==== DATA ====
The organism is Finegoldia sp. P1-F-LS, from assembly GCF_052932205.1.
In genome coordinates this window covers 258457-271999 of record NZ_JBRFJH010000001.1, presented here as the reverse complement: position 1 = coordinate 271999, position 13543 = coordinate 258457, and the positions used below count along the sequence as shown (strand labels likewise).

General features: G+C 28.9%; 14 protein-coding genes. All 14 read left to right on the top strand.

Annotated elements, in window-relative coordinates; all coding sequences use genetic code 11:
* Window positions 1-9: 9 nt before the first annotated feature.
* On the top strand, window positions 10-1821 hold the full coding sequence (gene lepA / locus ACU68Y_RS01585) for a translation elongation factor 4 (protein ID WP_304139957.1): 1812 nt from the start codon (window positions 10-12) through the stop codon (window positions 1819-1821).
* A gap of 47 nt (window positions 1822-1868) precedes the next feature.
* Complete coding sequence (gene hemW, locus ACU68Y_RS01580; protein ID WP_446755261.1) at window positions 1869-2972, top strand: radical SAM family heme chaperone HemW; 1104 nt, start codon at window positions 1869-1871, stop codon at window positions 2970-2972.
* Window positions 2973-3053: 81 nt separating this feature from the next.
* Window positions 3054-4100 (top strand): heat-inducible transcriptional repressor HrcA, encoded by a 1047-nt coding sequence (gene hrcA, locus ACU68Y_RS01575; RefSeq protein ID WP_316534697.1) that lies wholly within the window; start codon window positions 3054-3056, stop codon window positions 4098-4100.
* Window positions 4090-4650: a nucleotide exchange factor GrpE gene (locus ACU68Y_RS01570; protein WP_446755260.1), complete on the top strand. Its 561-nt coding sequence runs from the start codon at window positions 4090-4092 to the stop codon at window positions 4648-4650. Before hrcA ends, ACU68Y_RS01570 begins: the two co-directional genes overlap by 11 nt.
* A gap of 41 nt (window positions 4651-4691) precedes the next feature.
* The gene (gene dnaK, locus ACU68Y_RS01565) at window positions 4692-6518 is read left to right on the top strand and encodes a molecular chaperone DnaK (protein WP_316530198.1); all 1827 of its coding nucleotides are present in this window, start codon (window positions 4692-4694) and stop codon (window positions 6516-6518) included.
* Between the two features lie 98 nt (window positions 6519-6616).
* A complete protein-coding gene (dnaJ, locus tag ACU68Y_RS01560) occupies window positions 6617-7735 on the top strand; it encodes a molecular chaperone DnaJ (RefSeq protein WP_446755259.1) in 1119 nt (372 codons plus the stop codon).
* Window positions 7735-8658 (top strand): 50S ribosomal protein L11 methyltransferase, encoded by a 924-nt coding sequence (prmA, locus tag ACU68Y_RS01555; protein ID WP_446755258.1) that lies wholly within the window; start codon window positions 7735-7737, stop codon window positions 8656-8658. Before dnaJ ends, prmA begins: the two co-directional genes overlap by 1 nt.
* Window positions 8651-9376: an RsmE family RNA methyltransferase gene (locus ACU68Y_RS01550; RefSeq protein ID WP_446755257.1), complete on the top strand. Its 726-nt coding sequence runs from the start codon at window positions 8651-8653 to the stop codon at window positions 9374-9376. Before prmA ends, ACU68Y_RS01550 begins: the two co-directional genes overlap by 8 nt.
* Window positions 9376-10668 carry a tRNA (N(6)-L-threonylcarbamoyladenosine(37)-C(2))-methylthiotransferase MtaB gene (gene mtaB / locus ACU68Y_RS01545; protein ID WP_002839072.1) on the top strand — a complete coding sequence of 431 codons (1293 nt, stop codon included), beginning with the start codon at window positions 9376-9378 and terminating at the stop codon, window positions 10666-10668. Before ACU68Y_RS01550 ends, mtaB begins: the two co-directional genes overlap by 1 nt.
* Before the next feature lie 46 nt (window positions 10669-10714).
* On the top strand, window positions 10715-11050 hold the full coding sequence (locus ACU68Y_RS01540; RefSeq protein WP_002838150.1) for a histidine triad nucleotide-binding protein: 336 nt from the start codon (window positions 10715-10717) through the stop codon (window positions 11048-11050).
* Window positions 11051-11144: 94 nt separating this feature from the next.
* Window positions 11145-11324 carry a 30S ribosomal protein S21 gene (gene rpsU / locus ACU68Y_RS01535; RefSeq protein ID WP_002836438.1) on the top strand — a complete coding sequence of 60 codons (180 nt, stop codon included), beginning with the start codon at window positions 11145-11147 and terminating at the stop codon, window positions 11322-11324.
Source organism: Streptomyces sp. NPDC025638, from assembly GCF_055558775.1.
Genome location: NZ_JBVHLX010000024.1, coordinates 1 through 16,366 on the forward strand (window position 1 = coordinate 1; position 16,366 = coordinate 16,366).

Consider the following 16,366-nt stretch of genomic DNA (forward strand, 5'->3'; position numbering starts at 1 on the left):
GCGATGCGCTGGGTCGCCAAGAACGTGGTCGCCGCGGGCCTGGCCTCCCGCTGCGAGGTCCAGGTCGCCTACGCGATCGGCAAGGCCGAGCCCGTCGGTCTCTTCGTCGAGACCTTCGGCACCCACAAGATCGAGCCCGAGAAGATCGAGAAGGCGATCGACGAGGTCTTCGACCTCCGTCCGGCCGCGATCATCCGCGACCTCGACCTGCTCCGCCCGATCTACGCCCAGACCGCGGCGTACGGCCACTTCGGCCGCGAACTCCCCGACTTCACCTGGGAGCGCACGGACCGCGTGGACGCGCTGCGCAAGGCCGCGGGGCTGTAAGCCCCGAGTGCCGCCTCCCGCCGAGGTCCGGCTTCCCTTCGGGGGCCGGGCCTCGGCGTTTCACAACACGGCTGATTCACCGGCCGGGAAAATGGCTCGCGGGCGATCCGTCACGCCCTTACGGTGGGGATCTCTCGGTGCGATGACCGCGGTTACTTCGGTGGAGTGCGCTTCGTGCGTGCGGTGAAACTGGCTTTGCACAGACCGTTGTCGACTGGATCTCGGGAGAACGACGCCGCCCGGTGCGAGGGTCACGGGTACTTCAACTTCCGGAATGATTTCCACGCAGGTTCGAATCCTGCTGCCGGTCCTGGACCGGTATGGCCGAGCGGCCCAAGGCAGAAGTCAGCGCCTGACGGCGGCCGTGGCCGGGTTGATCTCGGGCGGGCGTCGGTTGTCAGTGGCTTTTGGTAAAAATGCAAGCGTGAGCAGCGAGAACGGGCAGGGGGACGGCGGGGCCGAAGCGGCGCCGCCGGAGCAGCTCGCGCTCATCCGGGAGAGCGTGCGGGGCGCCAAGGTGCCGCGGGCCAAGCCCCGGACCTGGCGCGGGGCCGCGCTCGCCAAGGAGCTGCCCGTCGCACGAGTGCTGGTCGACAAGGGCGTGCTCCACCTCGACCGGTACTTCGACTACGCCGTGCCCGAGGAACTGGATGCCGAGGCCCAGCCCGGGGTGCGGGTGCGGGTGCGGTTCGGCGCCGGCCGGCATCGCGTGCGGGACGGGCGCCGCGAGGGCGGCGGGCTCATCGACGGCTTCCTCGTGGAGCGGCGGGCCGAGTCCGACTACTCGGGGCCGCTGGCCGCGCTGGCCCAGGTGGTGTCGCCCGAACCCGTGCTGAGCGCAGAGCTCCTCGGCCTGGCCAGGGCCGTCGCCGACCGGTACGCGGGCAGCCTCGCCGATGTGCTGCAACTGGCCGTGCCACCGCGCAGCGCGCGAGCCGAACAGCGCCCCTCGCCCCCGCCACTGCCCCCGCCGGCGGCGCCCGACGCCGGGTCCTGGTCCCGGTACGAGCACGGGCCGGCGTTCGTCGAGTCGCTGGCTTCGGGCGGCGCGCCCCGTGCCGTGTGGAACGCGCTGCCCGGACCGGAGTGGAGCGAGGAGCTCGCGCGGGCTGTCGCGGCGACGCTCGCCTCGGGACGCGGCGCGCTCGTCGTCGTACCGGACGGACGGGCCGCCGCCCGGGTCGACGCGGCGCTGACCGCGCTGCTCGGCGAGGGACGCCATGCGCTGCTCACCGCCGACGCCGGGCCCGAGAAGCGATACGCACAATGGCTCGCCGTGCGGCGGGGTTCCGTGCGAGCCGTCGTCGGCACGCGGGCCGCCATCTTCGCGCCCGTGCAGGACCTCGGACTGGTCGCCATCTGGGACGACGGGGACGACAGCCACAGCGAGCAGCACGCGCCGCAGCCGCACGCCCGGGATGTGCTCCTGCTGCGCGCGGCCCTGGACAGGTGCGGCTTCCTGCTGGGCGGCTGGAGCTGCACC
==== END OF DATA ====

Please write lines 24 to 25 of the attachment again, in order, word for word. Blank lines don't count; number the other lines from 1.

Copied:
Genome location: NZ_JBVHLX010000024.1, coordinates 1 through 16,366 on the forward strand (window position 1 = coordinate 1; position 16,366 = coordinate 16,366).

Consider the following 16,366-nt stretch of genomic DNA (forward strand, 5'->3'; position numbering starts at 1 on the left):